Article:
Meet any 3-year-old, and you’ll quickly learn their favorite question—“Why?”
You’d think such a simple question would have an easy answer, but this isn’t always the case. How much more difficult are questions from adults about complex biblical truths and the mysterious ways of our great God?
Whether your primary ministry is small group leadership, discipling other women, meeting with unbelievers, or facilitating events within your church, rest assured, you will be asked some hard questions. How will you handle them? How can you keep God’s Word central and exercise wisdom as you do?
The hard questions our women ask challenge and encourage us to apply Colossians 3:16: “Let the word of Christ dwell in you richly, teaching and admonishing one another in all wisdom.” Consider the following four steps, keeping this verse in mind:
Is this person genuinely curious, or do they want to stir conflict?
Your first step is to discern the motivation behind the question. While many hard questions will come from hearts of genuine curiosity, confusion, or conviction, some may cause conflict, whether the question-poser realizes it or not. As a leader, try to discern if the woman asking the question intends this, or if she’s unaware this could be the result.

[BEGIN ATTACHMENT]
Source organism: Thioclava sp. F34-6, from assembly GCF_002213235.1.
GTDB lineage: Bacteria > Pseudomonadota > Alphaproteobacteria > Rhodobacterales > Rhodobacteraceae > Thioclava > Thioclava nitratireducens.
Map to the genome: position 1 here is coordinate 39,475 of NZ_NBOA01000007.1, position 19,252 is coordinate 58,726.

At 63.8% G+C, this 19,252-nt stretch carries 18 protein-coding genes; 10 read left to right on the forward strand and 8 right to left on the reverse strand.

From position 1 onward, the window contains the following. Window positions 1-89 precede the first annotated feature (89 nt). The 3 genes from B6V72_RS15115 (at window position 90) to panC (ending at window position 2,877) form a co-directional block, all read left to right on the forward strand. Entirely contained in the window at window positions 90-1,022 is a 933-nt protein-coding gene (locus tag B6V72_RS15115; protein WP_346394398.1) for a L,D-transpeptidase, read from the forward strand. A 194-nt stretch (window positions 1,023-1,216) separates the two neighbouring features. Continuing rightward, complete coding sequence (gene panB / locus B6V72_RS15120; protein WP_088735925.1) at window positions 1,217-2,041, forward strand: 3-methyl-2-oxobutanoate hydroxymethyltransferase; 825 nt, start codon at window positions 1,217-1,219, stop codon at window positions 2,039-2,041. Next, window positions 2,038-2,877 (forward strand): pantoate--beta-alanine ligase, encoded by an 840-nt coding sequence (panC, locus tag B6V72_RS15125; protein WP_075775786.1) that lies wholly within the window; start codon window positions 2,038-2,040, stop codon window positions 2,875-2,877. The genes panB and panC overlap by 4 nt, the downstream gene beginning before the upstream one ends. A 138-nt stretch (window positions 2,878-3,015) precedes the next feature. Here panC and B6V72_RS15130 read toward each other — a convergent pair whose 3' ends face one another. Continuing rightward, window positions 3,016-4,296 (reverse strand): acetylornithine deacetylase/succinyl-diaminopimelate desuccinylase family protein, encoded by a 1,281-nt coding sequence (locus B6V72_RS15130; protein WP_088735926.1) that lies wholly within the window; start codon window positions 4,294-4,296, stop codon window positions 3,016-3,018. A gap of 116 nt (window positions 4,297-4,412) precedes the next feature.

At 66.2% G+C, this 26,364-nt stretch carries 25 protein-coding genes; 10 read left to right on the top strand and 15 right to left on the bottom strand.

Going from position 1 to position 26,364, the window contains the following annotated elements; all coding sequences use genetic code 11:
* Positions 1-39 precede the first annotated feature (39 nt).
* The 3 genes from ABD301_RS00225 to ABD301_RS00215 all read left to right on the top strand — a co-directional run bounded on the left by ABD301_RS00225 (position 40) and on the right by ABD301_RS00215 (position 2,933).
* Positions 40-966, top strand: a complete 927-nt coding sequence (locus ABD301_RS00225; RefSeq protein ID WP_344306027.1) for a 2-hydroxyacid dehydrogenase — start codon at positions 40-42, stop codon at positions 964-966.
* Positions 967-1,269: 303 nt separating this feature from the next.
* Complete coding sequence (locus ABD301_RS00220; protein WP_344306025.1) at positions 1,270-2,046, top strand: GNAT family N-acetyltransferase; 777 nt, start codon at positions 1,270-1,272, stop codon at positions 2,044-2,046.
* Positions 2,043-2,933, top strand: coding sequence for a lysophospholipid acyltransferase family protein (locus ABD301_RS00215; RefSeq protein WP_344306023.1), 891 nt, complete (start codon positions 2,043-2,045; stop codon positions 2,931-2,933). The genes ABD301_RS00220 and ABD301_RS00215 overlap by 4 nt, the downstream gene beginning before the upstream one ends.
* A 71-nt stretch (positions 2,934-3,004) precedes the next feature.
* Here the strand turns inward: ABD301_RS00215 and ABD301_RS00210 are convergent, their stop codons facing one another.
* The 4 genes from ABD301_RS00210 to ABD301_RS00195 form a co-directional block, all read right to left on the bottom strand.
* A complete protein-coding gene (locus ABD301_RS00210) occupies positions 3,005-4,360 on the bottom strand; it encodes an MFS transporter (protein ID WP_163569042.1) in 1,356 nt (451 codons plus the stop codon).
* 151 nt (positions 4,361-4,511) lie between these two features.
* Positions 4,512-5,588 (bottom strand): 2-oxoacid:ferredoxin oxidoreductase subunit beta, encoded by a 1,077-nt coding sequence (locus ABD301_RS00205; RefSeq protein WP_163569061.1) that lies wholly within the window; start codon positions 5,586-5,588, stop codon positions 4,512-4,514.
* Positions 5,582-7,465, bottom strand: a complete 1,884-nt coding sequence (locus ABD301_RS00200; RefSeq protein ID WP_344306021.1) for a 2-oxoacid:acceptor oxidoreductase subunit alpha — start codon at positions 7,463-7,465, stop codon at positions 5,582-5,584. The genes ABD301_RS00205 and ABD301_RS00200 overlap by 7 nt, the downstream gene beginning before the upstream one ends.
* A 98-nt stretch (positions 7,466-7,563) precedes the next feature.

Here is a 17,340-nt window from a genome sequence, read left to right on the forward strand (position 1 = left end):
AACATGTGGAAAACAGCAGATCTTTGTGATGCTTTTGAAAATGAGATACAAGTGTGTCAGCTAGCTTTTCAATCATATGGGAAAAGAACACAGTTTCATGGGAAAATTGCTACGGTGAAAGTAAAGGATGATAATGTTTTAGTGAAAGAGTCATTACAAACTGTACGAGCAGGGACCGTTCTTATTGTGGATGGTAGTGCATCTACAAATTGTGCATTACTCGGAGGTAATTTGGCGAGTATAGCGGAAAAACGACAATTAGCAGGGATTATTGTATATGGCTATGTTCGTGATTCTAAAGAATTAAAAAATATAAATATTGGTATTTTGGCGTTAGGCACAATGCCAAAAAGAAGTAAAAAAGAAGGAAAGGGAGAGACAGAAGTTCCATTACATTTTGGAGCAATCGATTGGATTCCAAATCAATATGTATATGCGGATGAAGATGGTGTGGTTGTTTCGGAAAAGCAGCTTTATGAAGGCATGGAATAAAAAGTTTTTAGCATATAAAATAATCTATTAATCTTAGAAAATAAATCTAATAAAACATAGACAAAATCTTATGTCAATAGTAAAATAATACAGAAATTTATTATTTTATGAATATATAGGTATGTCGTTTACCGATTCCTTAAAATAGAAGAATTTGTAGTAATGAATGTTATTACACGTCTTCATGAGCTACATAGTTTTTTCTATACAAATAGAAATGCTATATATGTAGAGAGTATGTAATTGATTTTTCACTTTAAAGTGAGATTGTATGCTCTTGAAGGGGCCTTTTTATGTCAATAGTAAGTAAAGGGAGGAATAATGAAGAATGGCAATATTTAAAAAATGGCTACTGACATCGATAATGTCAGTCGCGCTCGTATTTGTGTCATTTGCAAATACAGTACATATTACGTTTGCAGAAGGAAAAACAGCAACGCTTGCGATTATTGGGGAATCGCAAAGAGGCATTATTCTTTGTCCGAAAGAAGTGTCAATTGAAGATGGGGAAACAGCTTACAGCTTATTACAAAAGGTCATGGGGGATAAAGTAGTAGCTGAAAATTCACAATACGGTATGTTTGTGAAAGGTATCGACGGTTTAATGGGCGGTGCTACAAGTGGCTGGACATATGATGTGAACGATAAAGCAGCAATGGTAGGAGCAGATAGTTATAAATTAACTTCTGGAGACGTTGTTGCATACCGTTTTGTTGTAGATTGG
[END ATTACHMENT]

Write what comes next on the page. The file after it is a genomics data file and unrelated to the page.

Let’s say you lead a small group, and you’re discussing God’s plan for marriage according to Genesis 1 and Ephesians 4. One woman asks, “So do you think Christians who get legally married to a same-sex spouse go to hell?”
Before responding, exercise the “wisdom” of Colossians 3:16 and discern the heart behind her question:
- Does she have a family member or friend in this situation whom she loves and wants to see safe in Christ?
- Is she actually asking about the Bible’s authority on marriage?
- Or does she simply want to stir conflict within the group through a controversial topic?
If it’s conflict she’s seeking, it’s best to acknowledge her question for later discussion and move on from it. If it’s genuine curiosity, then feel the freedom to proceed to the next step.